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​Our opinion: Knoephla soup for our moral consciousness

by Sabrina Hornung | .(JavaScript must be enabled to view this email address) | Editorial | March 21st, 2019

Photograph by Sabrina Hornung

“North Dakota Nice,” is a phrase that I see getting tossed around more and more these days. Many are sincere and others display yet another facet of our disposition that’s not nearly as desirable.

Yes, we’re professin’ our passive aggression. Say what you will but North Dakotans are good people. There are a lot of small close-knit communities around here and a lot of us have roots that reach back to that culture -- North Dakota Nice is etched upon our moral compass like a worn engraving -- though some may be more worn than others.

So where does the passive aggression come from? Is it a derivative of our reserved Scandinavian or German upbringing? Is it a coping mechanism that allowed us to live and work together in relatively sparsely populated areas for generations? Is it a matter of Midwest stoicism at its finest?

Our guess is as good as yours. My creed is to not be an outright jerk in hopes that I won’t be passed by next time I’m up to my wheel wells in snirt -- it’s been working so far. I just hope I didn’t jinx myself.

Aside from my own personal testament of accepting the kindness of strangers while stranded roadside, or even sitting co-pilot while the driver pulls a U-ey to pull a car out of a ditch after heavy snow.

Needless to say with these vast expanses of highway, being good to each other is a matter of survival. Testaments like this can be traced back to forgotten cowboy codes that go back to the dawn of statehood and earlier.

How many times have we heard stories about farming communities pooling their resources to help their neighbors in need or to even assisting with an ailing neighbor’s harvest?

One example that many of us in the Red River Valley, James River Valley, Sheyenne River Valley, Souris River Valley, and Missouri River Valley can relate to are community sandbagging efforts. This is the ultimate example of community support. Neighbors helping neighbors helping strangers helping humans. Not everyone will always get along but we can band together when the snirt hits the fan.

In regard to the aforementioned “North Dakota Nice” headlines, we thought we’d share a couple of them with our readers. Just think of it as knoephla soup for our moral consciousness.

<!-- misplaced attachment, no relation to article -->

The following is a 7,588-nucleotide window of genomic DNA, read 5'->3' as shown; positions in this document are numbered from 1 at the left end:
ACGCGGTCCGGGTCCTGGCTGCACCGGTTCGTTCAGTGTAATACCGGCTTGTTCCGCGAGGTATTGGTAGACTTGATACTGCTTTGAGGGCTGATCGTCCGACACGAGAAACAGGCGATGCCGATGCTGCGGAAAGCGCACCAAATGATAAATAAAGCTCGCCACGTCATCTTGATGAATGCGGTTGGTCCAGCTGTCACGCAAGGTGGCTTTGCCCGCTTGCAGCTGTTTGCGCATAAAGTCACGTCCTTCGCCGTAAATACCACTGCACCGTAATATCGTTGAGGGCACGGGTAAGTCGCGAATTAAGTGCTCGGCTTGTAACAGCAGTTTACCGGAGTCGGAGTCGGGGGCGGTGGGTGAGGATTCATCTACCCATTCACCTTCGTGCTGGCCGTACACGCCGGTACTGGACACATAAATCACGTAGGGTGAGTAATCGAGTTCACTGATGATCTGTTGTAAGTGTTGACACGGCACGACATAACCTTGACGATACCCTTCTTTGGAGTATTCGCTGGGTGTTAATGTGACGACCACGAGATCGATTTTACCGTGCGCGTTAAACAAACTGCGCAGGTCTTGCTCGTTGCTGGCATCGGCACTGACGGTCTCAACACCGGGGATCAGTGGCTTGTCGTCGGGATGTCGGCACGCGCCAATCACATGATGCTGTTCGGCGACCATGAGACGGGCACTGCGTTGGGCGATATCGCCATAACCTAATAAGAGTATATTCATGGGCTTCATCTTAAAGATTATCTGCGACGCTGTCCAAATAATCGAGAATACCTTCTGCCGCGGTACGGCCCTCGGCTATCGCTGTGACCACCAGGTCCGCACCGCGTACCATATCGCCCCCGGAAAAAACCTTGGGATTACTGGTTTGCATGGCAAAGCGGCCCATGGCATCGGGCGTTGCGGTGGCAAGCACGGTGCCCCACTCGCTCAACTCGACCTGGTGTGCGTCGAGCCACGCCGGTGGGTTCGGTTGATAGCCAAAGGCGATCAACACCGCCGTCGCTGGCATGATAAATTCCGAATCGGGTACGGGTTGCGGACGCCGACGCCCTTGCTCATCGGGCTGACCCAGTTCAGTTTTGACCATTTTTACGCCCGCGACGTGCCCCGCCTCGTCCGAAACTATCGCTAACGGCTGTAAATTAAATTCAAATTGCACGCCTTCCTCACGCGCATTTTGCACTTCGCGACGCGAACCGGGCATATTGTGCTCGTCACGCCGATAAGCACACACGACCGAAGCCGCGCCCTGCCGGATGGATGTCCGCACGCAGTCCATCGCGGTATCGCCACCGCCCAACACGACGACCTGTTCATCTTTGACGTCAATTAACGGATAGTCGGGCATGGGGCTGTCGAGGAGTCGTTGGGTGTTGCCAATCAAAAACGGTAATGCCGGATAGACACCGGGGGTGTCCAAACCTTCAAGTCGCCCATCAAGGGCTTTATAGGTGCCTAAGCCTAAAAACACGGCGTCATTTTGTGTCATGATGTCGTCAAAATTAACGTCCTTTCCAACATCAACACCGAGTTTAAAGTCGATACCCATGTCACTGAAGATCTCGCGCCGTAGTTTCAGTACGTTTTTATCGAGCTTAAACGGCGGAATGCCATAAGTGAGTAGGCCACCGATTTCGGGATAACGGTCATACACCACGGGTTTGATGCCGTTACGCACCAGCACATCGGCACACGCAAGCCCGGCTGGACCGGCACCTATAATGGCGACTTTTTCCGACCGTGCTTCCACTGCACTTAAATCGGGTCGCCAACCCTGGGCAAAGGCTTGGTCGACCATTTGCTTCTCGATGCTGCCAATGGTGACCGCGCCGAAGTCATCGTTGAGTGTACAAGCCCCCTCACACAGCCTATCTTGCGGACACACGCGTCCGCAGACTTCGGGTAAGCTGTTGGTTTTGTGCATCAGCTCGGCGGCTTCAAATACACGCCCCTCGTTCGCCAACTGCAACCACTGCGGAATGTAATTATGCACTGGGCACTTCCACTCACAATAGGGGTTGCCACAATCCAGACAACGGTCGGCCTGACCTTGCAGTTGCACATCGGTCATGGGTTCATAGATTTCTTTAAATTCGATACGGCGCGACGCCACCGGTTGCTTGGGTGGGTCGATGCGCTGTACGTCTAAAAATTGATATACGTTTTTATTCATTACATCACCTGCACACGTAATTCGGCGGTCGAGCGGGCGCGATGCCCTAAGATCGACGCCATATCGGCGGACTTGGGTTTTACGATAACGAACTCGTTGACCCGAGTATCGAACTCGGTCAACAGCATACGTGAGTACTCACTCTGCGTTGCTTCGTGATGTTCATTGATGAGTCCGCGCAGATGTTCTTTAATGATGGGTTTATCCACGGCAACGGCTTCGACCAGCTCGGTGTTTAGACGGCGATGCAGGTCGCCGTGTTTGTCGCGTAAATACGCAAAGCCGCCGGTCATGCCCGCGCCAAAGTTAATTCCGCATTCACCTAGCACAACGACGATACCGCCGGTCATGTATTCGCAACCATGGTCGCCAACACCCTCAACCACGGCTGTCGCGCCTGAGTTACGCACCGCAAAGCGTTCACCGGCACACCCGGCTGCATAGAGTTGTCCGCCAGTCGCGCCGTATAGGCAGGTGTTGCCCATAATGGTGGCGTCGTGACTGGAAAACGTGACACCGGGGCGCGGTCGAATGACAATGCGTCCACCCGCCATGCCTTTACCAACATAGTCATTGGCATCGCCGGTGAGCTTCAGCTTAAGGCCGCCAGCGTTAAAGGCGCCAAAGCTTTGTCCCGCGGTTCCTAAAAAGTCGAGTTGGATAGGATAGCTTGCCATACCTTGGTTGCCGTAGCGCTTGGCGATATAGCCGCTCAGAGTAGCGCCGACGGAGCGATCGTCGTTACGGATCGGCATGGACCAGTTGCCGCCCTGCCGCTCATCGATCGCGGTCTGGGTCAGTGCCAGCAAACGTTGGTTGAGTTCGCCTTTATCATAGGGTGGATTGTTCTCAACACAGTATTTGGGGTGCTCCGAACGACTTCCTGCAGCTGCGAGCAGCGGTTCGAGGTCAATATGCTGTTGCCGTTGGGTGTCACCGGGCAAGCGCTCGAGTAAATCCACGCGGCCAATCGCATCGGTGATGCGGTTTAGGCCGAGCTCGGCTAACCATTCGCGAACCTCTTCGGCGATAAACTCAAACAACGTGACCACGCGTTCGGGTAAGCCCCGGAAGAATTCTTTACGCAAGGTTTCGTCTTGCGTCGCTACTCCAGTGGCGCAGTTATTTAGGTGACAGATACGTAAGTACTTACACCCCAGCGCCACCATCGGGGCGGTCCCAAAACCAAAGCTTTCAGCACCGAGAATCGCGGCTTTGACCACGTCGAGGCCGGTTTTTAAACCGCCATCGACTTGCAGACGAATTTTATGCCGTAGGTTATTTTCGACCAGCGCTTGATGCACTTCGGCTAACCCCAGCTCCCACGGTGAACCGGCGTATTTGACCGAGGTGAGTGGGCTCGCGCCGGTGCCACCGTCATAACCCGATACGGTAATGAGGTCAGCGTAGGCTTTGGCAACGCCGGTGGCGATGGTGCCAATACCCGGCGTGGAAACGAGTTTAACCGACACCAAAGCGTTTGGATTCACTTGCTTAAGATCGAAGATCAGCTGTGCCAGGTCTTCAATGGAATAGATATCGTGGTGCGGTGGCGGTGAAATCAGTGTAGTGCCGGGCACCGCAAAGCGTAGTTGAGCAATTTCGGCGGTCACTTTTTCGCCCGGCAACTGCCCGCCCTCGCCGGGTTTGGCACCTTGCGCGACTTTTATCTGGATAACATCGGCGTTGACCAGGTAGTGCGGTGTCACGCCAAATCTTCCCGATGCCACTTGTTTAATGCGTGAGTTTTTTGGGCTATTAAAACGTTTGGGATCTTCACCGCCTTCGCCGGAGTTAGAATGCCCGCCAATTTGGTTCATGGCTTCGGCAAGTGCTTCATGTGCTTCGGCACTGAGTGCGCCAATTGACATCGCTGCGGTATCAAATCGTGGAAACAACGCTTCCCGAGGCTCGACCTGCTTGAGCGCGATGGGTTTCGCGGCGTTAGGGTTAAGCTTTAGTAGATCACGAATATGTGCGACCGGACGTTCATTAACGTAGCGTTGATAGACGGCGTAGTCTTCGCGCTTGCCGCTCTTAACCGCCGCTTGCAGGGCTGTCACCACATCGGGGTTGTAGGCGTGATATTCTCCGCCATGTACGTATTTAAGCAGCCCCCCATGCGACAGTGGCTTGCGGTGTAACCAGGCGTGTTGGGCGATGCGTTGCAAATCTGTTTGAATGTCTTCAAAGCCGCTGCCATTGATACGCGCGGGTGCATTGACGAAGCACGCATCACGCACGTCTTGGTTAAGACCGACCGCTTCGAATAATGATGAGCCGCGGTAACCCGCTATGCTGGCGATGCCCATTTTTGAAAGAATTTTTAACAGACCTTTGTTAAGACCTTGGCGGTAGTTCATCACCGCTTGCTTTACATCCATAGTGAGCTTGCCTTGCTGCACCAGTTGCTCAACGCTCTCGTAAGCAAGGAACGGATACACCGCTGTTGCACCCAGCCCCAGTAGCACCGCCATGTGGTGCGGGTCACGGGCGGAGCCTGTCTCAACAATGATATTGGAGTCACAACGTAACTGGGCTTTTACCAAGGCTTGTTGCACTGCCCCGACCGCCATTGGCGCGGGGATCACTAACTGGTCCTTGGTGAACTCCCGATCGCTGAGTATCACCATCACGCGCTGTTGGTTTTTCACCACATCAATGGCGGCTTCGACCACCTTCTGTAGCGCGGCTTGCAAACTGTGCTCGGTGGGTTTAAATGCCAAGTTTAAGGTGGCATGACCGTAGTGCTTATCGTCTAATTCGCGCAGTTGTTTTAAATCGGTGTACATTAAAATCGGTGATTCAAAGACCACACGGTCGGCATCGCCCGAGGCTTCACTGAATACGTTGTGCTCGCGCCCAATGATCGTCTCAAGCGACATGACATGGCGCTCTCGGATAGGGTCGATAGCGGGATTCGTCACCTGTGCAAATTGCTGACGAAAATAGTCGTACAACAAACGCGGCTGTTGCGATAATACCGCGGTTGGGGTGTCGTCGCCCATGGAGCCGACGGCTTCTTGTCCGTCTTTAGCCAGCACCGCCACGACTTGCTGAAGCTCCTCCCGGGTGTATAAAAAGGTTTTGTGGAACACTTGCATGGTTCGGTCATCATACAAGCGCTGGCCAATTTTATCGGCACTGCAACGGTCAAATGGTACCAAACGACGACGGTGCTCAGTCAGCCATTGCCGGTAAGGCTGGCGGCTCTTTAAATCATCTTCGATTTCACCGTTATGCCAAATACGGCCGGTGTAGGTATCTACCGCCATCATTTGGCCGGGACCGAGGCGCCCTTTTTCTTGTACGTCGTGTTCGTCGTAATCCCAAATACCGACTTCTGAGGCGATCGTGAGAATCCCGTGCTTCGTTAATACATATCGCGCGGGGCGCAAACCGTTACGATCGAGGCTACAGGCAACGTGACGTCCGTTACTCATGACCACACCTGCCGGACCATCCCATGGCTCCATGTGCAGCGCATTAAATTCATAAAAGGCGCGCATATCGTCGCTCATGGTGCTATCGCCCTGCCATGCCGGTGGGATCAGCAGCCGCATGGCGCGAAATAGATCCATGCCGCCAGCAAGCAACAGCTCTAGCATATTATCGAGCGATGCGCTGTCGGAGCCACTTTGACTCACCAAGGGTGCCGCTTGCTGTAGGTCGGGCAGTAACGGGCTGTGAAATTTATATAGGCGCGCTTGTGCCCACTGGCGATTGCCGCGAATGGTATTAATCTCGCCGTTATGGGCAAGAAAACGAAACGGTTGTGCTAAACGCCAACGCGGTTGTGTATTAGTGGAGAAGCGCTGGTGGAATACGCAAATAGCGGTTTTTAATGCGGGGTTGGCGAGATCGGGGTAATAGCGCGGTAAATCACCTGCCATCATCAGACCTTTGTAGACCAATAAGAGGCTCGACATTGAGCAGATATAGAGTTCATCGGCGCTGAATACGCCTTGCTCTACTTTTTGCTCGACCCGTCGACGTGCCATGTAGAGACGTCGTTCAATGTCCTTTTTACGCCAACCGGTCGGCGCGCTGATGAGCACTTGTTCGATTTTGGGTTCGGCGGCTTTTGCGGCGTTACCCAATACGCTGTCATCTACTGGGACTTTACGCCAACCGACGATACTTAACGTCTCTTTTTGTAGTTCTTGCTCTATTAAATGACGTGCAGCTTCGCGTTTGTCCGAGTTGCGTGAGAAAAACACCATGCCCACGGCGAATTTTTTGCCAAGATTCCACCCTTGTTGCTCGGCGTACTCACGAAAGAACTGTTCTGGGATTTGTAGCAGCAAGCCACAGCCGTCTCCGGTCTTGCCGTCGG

“Couple ‘thankful’ for North Dakota nice experience,” is a piece written by Cheryl McCormack in a January 4, 2019 article in The Bismarck Tribune. It highlighted a feel-good anecdote regarding a young couple from Colorado who hit the ditch as they were passing through North Dakota. Fortunately, the two were fine but their vehicle was in need of repair. As a result, they found themselves stranded in Bowman, a community with a population of less than 2,000 in western North Dakota.

During their short stay in Bowman, a number of locals took the young couple under their wing and treated the two as one of their own by helping them out with a hot meal, lodging; and the lone mechanic on duty saw to it that their vehicle got priority when it came to repairs, as well as a hefty discount on said repairs.

Warren Abrahamson at Newsdakota posted a story on March 16 titled, “Jamestown ambulance seeking woman who helped save a life.” A blizzard swept through the area leaving many people vulnerable. A medical emergency was reported that day and the ambulance crew on call experienced difficulty accessing the entryway to the address due to large blown-in snowdrifts.

According to the Jamestown area ambulance’s Facebook page: “In an effort to help our crews, a female individual came bearing shovels and helped our responders shovel through the heavy drifts to clear a path in order to extricate the patient.” This only proves that not all heroes wear capes -- some emerge from the flurry wielding shovels.

The ambulance service took to Facebook to find and thank the woman. Due to the urgency of the patient’s condition the ambulance crew didn’t have time to personally thank her or find out her name. This act displays yet another charming characteristic of our area, humility.

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